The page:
Plinio Sandalio. While the executive chefs get all the attention, we feel that pastry chef Plinio Sandalio is doing the most creative work at any restaurant in Houston. Patrons are visiting his restaurant, Textile, just to experience Plinio's remarkable dessert tastings, which stretch the definition of dessert beyond what's being done anywhere else in town. His blog always makes us hungry, and he's active on twitter (@psandalio) as well.
Honorable Mentions: John Tesar, Randy Rucker, Jason Gould, Jonathan Jones
Restaurant of the Year
Beaver's Ice House. We loved the concept of a local upscale BBQ joint, and thought the initial incarnation of Beaver's was off to a promising start. But it took the addition of local star Jonathan Jones (@PapaBeav) at the helm to fully realize the possibilities. Beaver's delivers great BBQ, innovative Gulf Coast seafood, and stellar burgers in a setting that would be off-the-charts cool no matter where it was located. Beaver's has become more than a restaurant; it's the unofficial hangout of the Houston foodie community, and a great place to run into one of Houston's top chefs when he's not under his toque.
Honorable Mentions: Tony's, Indika, Tesar's, Feast
We disagree. Houston is BIG, and most of Houston is OTL (Outside the Loop.) Here are out favorite places to eat that lie in the land of dragons beyond 610:
Hubbell & Hudson
Mel's Country Cafe
Pappas Bro's Steakhouse
Sylvia's Enchilada Kitchen
Who'd we miss?
Over the next days, we kept thinking about that delicious burger, and wondered if it was really as good as it seemed. Beaver's isn't one of the usual suspects mentioned for the best burgers in Houston, and perhaps we just hit them on a great night.
So, in the interest of science, we returned over the weekend for a late lunch, and ordered the burger.
We were not disappointed. We were again blown away by the superb combination of meats in the patty; this time, armed with the knowledge of the ingredients, we were able to appreciate the individual flavors even more.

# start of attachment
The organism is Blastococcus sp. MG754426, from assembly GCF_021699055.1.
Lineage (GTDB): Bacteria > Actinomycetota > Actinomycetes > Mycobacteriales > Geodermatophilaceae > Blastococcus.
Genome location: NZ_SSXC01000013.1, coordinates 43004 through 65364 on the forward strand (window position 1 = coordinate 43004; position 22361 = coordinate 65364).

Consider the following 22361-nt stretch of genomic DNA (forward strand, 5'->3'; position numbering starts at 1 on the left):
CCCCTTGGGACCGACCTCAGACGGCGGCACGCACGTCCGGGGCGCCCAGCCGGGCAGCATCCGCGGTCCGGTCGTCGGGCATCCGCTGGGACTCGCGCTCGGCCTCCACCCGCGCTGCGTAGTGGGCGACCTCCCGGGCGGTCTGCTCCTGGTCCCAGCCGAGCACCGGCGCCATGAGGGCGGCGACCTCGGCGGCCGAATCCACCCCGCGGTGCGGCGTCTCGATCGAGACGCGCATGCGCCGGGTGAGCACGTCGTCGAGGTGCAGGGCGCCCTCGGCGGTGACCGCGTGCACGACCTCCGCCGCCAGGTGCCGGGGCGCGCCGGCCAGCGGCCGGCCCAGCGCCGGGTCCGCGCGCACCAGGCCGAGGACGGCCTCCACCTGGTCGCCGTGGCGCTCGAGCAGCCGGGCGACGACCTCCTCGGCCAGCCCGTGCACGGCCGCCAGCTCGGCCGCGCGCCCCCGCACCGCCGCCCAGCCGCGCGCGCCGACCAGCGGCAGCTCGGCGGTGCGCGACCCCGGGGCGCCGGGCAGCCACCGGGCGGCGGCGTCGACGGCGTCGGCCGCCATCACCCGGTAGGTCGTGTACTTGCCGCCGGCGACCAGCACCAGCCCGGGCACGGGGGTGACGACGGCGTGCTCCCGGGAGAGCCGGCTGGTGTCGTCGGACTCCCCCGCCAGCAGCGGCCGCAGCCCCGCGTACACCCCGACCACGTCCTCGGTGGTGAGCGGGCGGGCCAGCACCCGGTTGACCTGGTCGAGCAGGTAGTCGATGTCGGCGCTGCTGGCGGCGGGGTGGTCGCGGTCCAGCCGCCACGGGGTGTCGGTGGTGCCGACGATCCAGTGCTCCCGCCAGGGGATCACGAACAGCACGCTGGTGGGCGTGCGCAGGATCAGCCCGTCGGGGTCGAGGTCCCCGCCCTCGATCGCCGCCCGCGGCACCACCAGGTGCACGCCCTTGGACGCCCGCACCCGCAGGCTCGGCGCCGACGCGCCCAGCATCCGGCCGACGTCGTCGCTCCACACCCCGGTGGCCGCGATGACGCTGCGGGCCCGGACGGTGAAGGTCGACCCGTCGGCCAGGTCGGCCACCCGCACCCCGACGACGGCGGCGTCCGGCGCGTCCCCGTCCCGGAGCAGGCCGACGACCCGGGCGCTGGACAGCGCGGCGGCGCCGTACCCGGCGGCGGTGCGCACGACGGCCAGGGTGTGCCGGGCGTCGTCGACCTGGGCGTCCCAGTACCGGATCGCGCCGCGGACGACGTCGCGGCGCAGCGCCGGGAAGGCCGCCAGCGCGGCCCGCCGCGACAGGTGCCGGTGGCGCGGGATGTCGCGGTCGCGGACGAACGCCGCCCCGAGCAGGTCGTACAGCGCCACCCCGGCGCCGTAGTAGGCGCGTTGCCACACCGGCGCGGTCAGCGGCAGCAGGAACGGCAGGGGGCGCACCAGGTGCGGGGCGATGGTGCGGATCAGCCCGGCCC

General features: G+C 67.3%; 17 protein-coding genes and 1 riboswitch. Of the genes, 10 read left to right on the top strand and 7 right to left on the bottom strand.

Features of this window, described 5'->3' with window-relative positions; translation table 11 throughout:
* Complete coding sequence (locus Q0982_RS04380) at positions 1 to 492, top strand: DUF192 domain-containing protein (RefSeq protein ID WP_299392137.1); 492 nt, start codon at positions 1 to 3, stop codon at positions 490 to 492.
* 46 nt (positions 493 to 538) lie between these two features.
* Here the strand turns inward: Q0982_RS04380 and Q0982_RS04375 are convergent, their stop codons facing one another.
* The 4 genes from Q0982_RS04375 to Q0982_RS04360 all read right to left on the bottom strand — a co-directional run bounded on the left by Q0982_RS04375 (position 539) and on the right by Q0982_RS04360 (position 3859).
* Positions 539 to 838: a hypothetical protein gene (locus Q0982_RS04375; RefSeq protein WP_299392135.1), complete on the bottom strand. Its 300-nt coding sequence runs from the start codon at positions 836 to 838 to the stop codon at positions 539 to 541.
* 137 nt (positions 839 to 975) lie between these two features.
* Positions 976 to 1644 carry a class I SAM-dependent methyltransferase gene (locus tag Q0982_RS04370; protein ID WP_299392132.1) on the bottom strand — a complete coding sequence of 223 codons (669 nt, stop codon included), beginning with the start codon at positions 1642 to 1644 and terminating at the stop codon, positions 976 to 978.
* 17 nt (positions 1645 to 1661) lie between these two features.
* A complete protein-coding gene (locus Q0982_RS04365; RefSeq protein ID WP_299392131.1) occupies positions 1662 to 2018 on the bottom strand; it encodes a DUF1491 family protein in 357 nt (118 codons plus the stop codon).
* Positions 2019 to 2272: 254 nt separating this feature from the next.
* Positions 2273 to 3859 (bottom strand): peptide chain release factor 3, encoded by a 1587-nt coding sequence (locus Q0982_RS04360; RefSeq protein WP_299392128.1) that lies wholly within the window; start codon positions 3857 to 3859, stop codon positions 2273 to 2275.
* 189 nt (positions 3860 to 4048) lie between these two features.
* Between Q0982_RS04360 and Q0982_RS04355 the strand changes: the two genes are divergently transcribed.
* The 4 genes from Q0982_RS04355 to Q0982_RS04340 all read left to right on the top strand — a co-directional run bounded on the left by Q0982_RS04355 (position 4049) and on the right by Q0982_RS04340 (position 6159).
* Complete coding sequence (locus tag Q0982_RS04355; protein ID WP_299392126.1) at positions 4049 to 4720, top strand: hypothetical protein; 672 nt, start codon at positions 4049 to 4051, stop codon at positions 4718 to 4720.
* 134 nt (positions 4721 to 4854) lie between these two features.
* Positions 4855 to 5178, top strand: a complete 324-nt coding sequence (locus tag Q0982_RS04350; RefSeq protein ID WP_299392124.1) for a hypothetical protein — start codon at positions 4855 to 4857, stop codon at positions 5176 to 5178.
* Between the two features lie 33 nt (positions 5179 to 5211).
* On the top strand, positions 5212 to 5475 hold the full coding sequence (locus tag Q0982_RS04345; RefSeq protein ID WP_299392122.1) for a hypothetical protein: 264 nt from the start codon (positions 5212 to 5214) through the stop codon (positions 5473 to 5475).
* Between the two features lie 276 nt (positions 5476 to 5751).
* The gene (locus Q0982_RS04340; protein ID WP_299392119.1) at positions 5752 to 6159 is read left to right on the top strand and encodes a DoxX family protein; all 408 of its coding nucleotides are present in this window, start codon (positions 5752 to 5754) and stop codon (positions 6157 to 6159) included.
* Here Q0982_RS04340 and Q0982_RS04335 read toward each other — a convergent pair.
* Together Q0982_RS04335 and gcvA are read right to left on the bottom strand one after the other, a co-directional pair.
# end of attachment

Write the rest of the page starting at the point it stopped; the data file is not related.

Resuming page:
We tried to recall a burger we enjoyed more. Even the legendary Christian's Totem paled in comparison.
Folks, we have a new champion for Best Burger in Houston: Beaver's. Congratulations to Jonathan Jones and his staff for raising the bar even higher in America's best burger town.
We enjoy great BBQ. And we love a great burger. We've been hearing good buzz about Beaver's for months, especially since Chef Jonathan Jones took over the helm there, so we ventured out on one of the first cool nights of fall, perfect for BBQ.
Tucked away off Washington Avenue, Beavers was very easy to find. We parked and ventured in to a very cozy setting: Funky, modern, warm and comfortable. Immediately we were grabbed by the laid-back vibe; the feel was vintage Austin before it became too self-conscious.
We settled in at the bar (seemed appropriate here) and perused the menu. Both my dining companion and I decided to sample the Beaver Burger - he was taken by the description, and I'd been wanting a good burger for days.
It was a great decision.
The Beaver Burger is a hand-formed patty of ground sirloin, ground brisket, and bacon. It is cooked to order (the chef had no problem with medium rare, a situation which is, um, rare these days) and was perhaps the juiciest burger we've sampled in Houston. Topped with a very nice white cheddar (maintaining a superb beef/cheese ratio) the patty is perched on an excellent eggy Kraftsmen bun, and topped with very interesting veggies, including house-pickled carrots, cauliflower, and cucumbers. (We ate these veggies on the side.) At $9 it's a steal.